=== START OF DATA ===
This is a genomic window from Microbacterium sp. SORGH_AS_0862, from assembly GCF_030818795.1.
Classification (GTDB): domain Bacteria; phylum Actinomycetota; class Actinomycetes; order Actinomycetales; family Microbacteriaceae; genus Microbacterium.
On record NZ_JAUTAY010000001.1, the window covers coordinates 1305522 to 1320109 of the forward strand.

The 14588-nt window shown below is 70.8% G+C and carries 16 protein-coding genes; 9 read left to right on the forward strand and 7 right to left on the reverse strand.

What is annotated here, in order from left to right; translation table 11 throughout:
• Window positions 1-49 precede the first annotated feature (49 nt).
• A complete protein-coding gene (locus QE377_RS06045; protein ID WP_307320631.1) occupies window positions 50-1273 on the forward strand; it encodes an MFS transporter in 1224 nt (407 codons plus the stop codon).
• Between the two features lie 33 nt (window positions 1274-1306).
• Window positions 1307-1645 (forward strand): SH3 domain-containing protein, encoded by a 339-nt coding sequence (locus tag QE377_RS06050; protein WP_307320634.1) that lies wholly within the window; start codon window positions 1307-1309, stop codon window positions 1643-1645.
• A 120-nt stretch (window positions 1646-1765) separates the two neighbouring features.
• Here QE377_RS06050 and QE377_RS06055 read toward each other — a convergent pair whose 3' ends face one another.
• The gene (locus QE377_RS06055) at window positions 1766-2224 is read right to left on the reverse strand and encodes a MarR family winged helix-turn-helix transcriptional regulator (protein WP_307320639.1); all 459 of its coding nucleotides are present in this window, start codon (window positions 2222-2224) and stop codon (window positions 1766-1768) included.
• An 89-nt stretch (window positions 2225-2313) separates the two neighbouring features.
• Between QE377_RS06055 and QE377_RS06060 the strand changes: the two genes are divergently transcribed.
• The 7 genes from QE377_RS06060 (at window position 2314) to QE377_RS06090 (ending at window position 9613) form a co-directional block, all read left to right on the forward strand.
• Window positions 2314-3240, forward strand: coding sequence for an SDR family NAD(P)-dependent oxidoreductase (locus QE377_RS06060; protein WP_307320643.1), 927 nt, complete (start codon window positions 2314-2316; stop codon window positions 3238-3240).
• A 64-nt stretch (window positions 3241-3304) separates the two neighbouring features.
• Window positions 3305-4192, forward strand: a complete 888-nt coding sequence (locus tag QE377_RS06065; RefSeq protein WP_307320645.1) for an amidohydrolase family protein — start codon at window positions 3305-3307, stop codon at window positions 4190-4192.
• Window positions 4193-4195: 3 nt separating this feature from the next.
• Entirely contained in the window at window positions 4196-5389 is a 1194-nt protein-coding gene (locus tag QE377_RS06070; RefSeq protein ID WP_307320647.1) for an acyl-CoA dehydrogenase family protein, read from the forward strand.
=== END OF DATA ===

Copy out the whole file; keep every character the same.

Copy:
This is a genomic window from Microbacterium sp. SORGH_AS_0862, from assembly GCF_030818795.1.
Classification (GTDB): domain Bacteria; phylum Actinomycetota; class Actinomycetes; order Actinomycetales; family Microbacteriaceae; genus Microbacterium.
On record NZ_JAUTAY010000001.1, the window covers coordinates 1305522 to 1320109 of the forward strand.

The 14588-nt window shown below is 70.8% G+C and carries 16 protein-coding genes; 9 read left to right on the forward strand and 7 right to left on the reverse strand.

What is annotated here, in order from left to right; translation table 11 throughout:
• Window positions 1-49 precede the first annotated feature (49 nt).
• A complete protein-coding gene (locus QE377_RS06045; protein ID WP_307320631.1) occupies window positions 50-1273 on the forward strand; it encodes an MFS transporter in 1224 nt (407 codons plus the stop codon).
• Between the two features lie 33 nt (window positions 1274-1306).
• Window positions 1307-1645 (forward strand): SH3 domain-containing protein, encoded by a 339-nt coding sequence (locus tag QE377_RS06050; protein WP_307320634.1) that lies wholly within the window; start codon window positions 1307-1309, stop codon window positions 1643-1645.
• A 120-nt stretch (window positions 1646-1765) separates the two neighbouring features.
• Here QE377_RS06050 and QE377_RS06055 read toward each other — a convergent pair whose 3' ends face one another.
• The gene (locus QE377_RS06055) at window positions 1766-2224 is read right to left on the reverse strand and encodes a MarR family winged helix-turn-helix transcriptional regulator (protein WP_307320639.1); all 459 of its coding nucleotides are present in this window, start codon (window positions 2222-2224) and stop codon (window positions 1766-1768) included.
• An 89-nt stretch (window positions 2225-2313) separates the two neighbouring features.
• Between QE377_RS06055 and QE377_RS06060 the strand changes: the two genes are divergently transcribed.
• The 7 genes from QE377_RS06060 (at window position 2314) to QE377_RS06090 (ending at window position 9613) form a co-directional block, all read left to right on the forward strand.
• Window positions 2314-3240, forward strand: coding sequence for an SDR family NAD(P)-dependent oxidoreductase (locus QE377_RS06060; protein WP_307320643.1), 927 nt, complete (start codon window positions 2314-2316; stop codon window positions 3238-3240).
• A 64-nt stretch (window positions 3241-3304) separates the two neighbouring features.
• Window positions 3305-4192, forward strand: a complete 888-nt coding sequence (locus tag QE377_RS06065; RefSeq protein WP_307320645.1) for an amidohydrolase family protein — start codon at window positions 3305-3307, stop codon at window positions 4190-4192.
• Window positions 4193-4195: 3 nt separating this feature from the next.
• Entirely contained in the window at window positions 4196-5389 is a 1194-nt protein-coding gene (locus tag QE377_RS06070; RefSeq protein ID WP_307320647.1) for an acyl-CoA dehydrogenase family protein, read from the forward strand.